Politics & Policy

Between the Middle Kingdom and the Land of Snows: Part I

Olympic fever, subtle tyranny, and a Buddha called Jesus.

Undaunted — nay, seduced — by the prospect of long exile among strange peoples in a strange land, I undertook, this summer, to live one month in the Orient. Prior journeys therein had detained me for a year in China, at her great river port Nanking, where I acquired a modest proficiency in the Mandarin tongue. This sequently afforded me unique access to the Han people and their curious ways, as well as to Tibet, the quondam Forbidden Kingdom of Shangri-La, where Mandarin is today widely spoken.

My most recent peregrinations found me in Shanghai; in non-Tibetan regions of Gansu, Qinghai, and Sichuan Provinces; in Kham and Amdo; and in Central Tibet, from Lhasa to Mt. Everest.

What follows is my report, consisting of observations many and sundry. Some are proffered in earnestness unfeigned; others, with intent not unironical; but all partake fully of that humble yet cardinal virtue, Truth.

It is my hope that this travelogue in the form of a polemic will, if not enlighten the reader, afford him some small measure of entertainment.

The report will appear in five installments, one on each day of this week. Here commences Part I:

‐ The Chinese are obsessed with their Olympics. Obsessed. (These would be the 2008 Summer Games, to be held in Peking.) You see China’s Olympic logo everywhere you go, no matter how far from Peking you venture. (It is a clever logo: the second Chinese character in “Beijing” — the “jing” — made to look like a runner.)

I suppose this Olympic enthusiasm is to be expected. I am a Utahn, and I saw enough propagandizing in my home state prior to Salt Lake’s 2002 Winter Games to regret the advent of competitive sport. In China, however, the Olympics are a question of national pride. Certainly the Chinese government presents them as such: as China’s moment, at long last, to be applauded on the world stage. And the Chinese, unseemly in both their nationalism and their womanly spite, tend to share that judgment.

‐ Womanly spite: It is not uncommon for the Western traveler in China to hear a native recite grievances which the West supposedly inflicted upon his people a decade or a century ago. Once, as I made a rail journey from Urumqi to Kashgar, a Chinese gentleman invited himself to sit on my berth (just after I had lain down to sleep) and engaged me in a tour of modern Chinese history. We began with the Opium Wars, colloquized on “the Taiwan problem” (I learned that Taiwan is economically advanced, not because of its capitalist system, but because it received illicit “help” from America at some unspecified time), and concluded with NATO’s accidental (or, as the gentleman insisted, “accidental”) bombing of the Chinese embassy in Belgrade. My interlocutor was, to his credit, exceptionally polite, and ended by expressing the hope that, should America and China take up arms, he will not find himself shooting at me.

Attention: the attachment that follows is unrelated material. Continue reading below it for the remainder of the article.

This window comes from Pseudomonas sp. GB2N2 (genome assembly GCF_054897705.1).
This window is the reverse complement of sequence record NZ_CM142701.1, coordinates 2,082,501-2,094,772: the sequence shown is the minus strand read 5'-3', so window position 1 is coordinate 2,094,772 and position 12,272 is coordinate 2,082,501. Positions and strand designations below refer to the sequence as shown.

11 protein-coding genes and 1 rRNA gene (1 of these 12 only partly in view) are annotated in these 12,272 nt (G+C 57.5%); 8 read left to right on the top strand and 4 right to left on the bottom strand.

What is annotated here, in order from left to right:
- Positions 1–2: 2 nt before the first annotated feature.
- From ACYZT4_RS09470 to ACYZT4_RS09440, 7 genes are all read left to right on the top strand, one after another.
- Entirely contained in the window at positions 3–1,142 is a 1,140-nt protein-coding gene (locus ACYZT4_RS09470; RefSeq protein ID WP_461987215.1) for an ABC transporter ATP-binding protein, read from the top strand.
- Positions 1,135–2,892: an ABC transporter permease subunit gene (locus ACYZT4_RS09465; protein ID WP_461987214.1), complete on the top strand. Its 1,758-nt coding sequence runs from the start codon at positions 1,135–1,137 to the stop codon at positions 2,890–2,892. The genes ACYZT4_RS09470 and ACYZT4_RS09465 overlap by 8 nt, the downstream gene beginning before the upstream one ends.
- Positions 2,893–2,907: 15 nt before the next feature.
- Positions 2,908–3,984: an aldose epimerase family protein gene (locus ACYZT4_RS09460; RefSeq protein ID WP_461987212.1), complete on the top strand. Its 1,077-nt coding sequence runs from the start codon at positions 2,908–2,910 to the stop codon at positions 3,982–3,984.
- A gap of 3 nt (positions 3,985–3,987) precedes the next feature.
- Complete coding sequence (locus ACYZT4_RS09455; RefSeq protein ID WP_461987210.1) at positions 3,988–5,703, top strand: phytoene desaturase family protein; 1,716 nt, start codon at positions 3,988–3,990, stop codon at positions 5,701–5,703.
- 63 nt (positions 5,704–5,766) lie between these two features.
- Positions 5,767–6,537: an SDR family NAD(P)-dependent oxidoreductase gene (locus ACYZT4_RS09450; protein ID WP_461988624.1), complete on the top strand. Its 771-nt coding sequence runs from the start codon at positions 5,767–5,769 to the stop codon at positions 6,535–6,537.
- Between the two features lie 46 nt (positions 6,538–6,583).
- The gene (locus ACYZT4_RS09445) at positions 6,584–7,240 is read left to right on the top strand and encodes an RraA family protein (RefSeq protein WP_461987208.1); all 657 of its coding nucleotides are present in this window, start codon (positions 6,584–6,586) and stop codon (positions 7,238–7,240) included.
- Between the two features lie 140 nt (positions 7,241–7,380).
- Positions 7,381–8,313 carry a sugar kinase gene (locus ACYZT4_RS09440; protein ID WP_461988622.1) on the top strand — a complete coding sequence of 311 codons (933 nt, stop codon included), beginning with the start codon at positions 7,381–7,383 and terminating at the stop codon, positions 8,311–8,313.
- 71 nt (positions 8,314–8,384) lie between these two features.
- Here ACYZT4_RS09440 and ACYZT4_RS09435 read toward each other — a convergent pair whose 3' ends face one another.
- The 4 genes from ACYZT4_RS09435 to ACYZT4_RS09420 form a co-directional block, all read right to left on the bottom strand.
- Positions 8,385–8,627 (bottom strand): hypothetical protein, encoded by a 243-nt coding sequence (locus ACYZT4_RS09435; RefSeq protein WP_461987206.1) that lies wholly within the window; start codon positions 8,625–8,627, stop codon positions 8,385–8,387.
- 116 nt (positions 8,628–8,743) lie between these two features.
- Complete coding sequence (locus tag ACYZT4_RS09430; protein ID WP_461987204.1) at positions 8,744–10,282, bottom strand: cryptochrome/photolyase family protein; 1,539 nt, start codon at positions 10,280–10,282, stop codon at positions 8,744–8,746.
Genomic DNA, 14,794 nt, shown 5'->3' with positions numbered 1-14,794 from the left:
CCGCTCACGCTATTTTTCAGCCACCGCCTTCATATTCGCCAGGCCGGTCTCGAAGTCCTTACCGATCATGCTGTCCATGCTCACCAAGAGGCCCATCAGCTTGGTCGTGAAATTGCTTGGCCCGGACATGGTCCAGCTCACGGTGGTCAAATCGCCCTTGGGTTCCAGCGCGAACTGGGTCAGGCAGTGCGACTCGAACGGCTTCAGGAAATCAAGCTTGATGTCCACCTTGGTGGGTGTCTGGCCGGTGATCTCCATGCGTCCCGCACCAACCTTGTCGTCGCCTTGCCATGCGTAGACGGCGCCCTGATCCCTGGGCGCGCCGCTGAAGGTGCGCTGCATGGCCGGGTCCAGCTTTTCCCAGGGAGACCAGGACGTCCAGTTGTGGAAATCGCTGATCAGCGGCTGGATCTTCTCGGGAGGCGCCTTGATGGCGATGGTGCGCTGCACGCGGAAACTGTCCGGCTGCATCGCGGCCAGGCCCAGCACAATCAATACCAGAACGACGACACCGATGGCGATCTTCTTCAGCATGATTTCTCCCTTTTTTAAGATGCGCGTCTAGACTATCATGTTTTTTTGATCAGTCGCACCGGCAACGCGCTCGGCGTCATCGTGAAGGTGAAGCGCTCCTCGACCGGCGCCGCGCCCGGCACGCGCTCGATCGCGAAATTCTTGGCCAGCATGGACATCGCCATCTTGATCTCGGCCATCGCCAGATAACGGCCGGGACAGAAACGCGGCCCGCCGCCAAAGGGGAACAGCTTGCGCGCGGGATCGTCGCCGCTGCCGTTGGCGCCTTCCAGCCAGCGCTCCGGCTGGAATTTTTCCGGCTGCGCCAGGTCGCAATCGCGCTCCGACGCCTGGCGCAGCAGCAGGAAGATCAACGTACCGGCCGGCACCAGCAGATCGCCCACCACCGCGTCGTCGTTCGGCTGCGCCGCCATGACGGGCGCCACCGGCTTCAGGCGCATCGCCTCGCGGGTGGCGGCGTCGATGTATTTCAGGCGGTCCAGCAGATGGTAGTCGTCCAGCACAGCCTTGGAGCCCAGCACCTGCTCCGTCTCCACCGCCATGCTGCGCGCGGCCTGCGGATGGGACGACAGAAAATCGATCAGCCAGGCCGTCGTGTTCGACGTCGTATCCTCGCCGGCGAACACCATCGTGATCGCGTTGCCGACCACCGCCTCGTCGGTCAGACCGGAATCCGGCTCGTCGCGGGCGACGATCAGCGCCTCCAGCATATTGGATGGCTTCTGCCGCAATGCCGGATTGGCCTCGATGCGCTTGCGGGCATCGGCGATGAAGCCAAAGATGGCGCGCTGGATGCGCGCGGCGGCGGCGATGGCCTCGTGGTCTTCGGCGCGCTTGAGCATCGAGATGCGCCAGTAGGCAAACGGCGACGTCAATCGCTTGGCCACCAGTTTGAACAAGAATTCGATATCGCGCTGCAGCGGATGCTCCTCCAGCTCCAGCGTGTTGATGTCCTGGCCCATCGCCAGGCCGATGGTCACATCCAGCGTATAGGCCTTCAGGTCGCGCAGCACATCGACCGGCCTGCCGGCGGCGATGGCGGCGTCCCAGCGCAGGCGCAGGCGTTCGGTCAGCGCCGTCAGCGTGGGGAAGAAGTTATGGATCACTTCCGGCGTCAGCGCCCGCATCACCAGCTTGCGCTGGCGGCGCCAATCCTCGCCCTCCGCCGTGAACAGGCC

‐ I was, incidentally, in Tiananmen Square on the night in 2001 when Peking’s selection as an Olympic city was announced. The thousands of assembled Chinese were positively euphoric. No less so were my fellow foreign students (I was attending a summer language course at the time). This I found curious: I was the only Westerner among roughly 100 who felt that China did not deserve to host the Olympics — that a state which suppresses free speech and religion, and jails anyone deemed a threat to the one-party dictatorship, should not be made to look respectable. (I say this, moreover, as someone who favors a policy of economic engagement with China.) My Western friends not only disagreed with me, but regarded me as quite mad. I charitably credit them with a less-than-ample awareness of the Chinese government’s rottenness, which is hidden from the average observer.

‐ Hidden rottenness: If you visit China and spend your time in big, modern cities such as Shanghai and Peking, you are unlikely ever to see an instance of oppression. This is true even if you speak and read Chinese. Most Chinese manage to live their lives without drawing the wrath of officialdom down upon them. If they do not defy or criticize the party, or if they are too unimportant for their defiance or criticism to be noticed, they will be ignored.